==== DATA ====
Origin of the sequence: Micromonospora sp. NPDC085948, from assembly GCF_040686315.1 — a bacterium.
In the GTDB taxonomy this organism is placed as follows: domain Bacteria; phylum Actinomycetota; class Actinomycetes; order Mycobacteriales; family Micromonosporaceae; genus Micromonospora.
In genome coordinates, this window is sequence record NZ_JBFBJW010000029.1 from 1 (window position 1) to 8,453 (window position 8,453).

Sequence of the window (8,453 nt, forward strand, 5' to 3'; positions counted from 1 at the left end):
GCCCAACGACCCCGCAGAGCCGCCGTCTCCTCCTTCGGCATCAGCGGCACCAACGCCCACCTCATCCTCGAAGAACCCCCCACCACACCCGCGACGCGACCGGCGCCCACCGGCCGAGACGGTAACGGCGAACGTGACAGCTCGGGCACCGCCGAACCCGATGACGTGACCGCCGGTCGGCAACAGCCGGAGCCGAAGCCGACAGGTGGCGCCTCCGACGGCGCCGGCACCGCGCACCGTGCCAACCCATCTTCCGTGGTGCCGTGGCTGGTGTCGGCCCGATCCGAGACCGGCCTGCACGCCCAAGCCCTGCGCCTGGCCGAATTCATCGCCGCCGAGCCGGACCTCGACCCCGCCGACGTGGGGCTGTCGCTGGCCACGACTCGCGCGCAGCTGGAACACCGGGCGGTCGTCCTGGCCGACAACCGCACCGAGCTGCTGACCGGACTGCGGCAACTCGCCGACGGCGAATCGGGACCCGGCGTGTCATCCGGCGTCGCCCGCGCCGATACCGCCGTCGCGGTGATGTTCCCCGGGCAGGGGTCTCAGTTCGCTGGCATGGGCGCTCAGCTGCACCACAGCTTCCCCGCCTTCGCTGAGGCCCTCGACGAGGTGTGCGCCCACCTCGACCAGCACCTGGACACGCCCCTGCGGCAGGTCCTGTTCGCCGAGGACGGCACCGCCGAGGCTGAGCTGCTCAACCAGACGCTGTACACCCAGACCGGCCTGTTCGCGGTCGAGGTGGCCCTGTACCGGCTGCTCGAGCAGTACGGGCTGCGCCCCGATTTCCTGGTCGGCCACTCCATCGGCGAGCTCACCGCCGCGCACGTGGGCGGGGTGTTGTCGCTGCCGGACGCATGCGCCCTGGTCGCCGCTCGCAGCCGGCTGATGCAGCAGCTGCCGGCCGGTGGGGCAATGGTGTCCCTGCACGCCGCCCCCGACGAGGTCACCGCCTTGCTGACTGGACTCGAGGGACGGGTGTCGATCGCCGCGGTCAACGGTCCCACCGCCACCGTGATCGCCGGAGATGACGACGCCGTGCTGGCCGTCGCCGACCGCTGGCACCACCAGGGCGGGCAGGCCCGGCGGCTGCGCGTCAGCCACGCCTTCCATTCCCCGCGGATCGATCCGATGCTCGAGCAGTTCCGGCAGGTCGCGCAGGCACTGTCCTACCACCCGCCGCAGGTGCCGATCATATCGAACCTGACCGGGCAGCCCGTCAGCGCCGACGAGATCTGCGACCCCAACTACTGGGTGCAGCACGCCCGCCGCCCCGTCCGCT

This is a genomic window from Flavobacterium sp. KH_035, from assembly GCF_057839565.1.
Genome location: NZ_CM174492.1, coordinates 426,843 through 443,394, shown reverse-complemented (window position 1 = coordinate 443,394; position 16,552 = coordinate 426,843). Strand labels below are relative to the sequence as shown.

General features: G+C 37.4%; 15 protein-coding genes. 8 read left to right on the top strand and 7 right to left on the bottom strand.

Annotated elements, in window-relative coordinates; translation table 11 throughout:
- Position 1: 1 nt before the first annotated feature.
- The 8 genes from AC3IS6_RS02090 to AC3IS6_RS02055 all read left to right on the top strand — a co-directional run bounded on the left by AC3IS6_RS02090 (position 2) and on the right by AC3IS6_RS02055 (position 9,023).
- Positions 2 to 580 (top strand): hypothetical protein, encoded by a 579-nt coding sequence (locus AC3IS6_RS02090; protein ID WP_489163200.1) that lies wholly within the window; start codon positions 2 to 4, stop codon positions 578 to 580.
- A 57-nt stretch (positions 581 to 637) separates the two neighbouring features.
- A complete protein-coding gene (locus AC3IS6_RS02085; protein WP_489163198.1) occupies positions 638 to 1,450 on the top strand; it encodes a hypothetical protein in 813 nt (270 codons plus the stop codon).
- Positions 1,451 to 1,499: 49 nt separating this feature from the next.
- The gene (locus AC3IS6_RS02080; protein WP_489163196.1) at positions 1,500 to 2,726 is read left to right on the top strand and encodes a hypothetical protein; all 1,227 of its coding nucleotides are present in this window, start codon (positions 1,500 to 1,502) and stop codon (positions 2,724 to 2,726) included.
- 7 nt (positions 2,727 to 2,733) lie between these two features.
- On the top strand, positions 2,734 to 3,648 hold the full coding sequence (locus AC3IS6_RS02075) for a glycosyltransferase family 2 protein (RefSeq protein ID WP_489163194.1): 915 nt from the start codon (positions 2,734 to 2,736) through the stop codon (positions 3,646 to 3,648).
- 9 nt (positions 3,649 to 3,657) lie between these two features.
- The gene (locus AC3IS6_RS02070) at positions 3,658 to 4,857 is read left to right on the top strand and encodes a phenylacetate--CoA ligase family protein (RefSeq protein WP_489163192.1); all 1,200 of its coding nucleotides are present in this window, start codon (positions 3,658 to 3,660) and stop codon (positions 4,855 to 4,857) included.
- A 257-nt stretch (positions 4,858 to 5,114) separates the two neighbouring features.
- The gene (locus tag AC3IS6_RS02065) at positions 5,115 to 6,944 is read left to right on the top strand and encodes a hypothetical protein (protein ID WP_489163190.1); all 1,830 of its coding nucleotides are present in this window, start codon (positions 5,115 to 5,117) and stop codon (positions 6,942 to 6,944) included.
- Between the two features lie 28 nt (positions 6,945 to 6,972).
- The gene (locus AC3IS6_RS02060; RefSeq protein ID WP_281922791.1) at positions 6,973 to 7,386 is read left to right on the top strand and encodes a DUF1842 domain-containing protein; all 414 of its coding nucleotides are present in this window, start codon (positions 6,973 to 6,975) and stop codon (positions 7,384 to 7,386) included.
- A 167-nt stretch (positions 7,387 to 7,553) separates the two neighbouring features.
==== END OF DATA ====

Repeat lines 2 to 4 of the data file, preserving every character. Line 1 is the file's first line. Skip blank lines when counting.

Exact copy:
In the GTDB taxonomy this organism is placed as follows: domain Bacteria; phylum Actinomycetota; class Actinomycetes; order Mycobacteriales; family Micromonosporaceae; genus Micromonospora.
In genome coordinates, this window is sequence record NZ_JBFBJW010000029.1 from 1 (window position 1) to 8,453 (window position 8,453).

Sequence of the window (8,453 nt, forward strand, 5' to 3'; positions counted from 1 at the left end):